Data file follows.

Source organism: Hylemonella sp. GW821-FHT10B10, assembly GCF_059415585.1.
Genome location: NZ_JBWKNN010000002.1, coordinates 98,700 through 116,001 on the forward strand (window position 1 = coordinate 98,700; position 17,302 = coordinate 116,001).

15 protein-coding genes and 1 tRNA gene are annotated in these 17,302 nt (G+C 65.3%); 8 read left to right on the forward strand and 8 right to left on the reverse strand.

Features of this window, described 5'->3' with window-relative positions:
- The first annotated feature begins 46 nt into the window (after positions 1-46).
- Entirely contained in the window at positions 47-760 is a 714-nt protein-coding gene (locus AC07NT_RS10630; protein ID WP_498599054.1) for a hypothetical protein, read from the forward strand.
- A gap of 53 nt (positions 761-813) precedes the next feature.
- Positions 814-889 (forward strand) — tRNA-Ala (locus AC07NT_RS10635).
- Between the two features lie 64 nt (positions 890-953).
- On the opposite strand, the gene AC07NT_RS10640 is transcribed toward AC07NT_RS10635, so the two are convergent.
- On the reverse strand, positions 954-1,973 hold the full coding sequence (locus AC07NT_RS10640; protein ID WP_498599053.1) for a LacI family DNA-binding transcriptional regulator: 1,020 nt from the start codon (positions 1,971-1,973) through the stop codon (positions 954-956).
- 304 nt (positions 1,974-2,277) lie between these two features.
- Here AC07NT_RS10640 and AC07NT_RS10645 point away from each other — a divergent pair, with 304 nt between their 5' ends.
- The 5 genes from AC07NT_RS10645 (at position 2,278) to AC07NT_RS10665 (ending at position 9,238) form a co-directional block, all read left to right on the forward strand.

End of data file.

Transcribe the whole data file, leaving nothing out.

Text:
Source organism: Hylemonella sp. GW821-FHT10B10, assembly GCF_059415585.1.
Genome location: NZ_JBWKNN010000002.1, coordinates 98,700 through 116,001 on the forward strand (window position 1 = coordinate 98,700; position 17,302 = coordinate 116,001).

15 protein-coding genes and 1 tRNA gene are annotated in these 17,302 nt (G+C 65.3%); 8 read left to right on the forward strand and 8 right to left on the reverse strand.

Features of this window, described 5'->3' with window-relative positions:
- The first annotated feature begins 46 nt into the window (after positions 1-46).
- Entirely contained in the window at positions 47-760 is a 714-nt protein-coding gene (locus AC07NT_RS10630; protein ID WP_498599054.1) for a hypothetical protein, read from the forward strand.
- A gap of 53 nt (positions 761-813) precedes the next feature.
- Positions 814-889 (forward strand) — tRNA-Ala (locus AC07NT_RS10635).
- Between the two features lie 64 nt (positions 890-953).
- On the opposite strand, the gene AC07NT_RS10640 is transcribed toward AC07NT_RS10635, so the two are convergent.
- On the reverse strand, positions 954-1,973 hold the full coding sequence (locus AC07NT_RS10640; protein ID WP_498599053.1) for a LacI family DNA-binding transcriptional regulator: 1,020 nt from the start codon (positions 1,971-1,973) through the stop codon (positions 954-956).
- 304 nt (positions 1,974-2,277) lie between these two features.
- Here AC07NT_RS10640 and AC07NT_RS10645 point away from each other — a divergent pair, with 304 nt between their 5' ends.
- The 5 genes from AC07NT_RS10645 (at position 2,278) to AC07NT_RS10665 (ending at position 9,238) form a co-directional block, all read left to right on the forward strand.